As a way of addressing some of the issues emerging from the post-genocide period and incursions into northwest Rwanda by ex-military hostiles who fled to Congo following their defeat in 1994, the government of Rwanda established laws, policies, and programs to increase women’s role in socio-economic reconstruction and protecting them from IPV. These included the Organic Law No 01/2012/OL of 02/05/2012 on issues of marital rape, forced marriage, child defilement, and human trafficking, reinforced by the Law Nº 68/2018 of 30/08/2018 prescribing punishments for committing gender-based violence (GBV). Isange One-Stop Centers (IOSC) provide medical, psychological, social, and legal services to victims of gender-based violence. At the community level, “Umugoroba w’Imiryango” (Parenting Evening) meetings have been initiated, where family issues regarding wellbeing, GBV, and marital violence are discussed. “Inshuti z’Umuryango” translates to “Friends of the Family,” and members are selected at the cell and village level. They oversee the resolution of family conflicts. This promotion of gender equality, economic independence, and social support contributes toward reducing the risk of IPV among women.4Umubyeyi A, Mogren I, Ntaganira J, Krantz G. Women are considerably more exposed to intimate partner violence than men in Rwanda: results from a population-based, cross-sectional study. BMC Women’s Health. 2014;14: 99. doi:10.1186/1472-6874-14-99].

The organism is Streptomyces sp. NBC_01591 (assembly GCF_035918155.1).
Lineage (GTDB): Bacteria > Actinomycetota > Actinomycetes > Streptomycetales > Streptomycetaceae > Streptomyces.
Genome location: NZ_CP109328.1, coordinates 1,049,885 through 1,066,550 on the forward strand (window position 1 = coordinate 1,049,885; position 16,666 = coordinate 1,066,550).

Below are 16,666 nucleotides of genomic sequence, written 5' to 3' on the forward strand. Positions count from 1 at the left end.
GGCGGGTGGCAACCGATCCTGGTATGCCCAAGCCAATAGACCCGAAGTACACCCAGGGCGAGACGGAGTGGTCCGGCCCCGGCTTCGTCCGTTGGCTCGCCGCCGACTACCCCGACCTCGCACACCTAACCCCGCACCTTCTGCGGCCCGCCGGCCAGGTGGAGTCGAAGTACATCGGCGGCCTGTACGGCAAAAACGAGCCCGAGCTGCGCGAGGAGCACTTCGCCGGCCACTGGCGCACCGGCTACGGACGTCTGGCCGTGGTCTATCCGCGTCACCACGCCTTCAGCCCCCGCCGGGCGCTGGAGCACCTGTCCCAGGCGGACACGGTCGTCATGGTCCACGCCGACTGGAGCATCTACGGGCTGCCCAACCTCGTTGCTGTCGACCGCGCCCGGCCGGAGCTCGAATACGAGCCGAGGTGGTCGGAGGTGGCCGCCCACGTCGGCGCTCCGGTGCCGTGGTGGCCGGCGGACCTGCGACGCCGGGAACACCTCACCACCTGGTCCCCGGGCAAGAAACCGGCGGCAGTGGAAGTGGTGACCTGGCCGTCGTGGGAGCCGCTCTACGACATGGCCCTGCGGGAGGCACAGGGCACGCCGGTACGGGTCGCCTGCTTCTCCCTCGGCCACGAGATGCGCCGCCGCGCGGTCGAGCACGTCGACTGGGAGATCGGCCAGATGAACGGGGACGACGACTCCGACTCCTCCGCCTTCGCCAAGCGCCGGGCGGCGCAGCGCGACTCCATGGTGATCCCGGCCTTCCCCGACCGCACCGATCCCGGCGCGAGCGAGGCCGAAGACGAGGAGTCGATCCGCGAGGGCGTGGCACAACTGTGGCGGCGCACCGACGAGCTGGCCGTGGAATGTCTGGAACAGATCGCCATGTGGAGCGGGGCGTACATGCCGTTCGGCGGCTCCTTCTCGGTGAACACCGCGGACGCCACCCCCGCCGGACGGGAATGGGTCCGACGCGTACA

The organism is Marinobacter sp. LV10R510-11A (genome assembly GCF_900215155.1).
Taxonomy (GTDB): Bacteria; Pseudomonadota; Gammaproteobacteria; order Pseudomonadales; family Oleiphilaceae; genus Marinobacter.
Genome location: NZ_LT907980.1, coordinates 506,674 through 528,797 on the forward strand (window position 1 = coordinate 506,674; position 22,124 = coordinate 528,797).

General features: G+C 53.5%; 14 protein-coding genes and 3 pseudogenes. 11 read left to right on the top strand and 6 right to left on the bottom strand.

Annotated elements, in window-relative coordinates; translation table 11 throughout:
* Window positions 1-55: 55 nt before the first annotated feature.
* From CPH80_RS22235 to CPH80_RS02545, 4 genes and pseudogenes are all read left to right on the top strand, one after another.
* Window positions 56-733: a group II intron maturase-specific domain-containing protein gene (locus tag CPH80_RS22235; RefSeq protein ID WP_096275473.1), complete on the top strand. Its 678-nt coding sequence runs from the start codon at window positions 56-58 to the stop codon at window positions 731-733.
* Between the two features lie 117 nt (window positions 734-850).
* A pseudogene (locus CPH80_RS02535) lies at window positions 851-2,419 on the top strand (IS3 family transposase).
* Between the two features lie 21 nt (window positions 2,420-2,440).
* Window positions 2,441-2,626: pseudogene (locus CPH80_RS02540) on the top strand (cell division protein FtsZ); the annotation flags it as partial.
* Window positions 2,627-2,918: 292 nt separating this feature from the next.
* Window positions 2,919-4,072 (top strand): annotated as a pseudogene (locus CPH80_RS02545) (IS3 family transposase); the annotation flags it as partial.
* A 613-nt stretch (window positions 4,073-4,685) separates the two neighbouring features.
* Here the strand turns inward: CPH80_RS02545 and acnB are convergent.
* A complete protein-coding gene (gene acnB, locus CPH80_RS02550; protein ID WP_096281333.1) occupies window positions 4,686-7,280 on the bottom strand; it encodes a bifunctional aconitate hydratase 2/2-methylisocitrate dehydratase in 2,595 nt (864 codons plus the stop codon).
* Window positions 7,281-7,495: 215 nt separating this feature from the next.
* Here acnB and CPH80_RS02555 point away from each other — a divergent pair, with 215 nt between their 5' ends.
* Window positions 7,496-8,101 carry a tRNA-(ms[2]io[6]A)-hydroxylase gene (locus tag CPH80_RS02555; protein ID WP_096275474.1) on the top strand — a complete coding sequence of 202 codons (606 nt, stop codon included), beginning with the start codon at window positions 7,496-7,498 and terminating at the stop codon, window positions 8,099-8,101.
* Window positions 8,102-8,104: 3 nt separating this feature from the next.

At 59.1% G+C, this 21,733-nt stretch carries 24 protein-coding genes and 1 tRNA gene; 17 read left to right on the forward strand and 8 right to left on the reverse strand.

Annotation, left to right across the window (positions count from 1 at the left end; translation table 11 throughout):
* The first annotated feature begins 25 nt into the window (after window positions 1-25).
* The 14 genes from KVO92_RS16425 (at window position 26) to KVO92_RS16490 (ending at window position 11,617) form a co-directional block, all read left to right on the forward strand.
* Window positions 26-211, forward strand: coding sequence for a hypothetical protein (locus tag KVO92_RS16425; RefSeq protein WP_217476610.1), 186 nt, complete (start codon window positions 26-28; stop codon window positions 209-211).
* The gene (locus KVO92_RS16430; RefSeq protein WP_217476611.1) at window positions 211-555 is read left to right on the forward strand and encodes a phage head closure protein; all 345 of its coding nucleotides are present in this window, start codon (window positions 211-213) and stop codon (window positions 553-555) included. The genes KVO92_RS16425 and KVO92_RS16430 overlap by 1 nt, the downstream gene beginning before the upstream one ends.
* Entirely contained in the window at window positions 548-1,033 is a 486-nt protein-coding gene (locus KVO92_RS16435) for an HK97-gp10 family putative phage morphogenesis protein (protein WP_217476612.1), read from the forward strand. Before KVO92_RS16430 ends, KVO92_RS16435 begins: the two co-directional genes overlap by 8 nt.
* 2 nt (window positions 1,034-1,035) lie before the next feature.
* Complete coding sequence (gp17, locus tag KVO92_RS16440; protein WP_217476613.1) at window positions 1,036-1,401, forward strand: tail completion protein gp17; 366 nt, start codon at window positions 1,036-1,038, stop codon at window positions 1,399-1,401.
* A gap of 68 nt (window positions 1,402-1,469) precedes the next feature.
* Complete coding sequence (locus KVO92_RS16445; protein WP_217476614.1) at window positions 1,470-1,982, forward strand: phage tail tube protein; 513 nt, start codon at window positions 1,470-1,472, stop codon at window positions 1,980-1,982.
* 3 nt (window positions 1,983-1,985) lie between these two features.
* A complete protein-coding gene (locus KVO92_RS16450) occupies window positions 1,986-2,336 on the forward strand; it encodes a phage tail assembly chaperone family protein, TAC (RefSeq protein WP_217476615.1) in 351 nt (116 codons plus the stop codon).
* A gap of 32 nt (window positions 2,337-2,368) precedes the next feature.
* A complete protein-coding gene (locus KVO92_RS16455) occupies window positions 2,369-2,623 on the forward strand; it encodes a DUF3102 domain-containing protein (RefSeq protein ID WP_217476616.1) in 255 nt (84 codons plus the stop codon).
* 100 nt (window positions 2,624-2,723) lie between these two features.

The study assessed IPV among 424 women living in the Rulindo district of Rwanda’s northern Province and responded to two scales: Woman Abuse Screening Tool (WAS-8 short scale) that assesses IPV and a questionnaire based on demographic factors and other IPV determinants.

Findings related to the IPV

Of the 424 respondents surveyed, 42.7% reported IPV in the last 12 months. 66.7% described their relationship as being marked by tension, and 63% worked out arguments with their partners with some difficulty. 25% of participants reported that arguments often result in feeling down or bad about themselves and being hit, kicked, or pushed. 27.4% of respondents were often frightened by what their partner says or does, while 22.4% had often been physically, emotionally (26.7%), and sexually (14.6%) abused by their partner. Those in the Cyungo sector reported that a history of drug and alcohol use and previous imprisonment for domestic violence were significant predictors of IPV.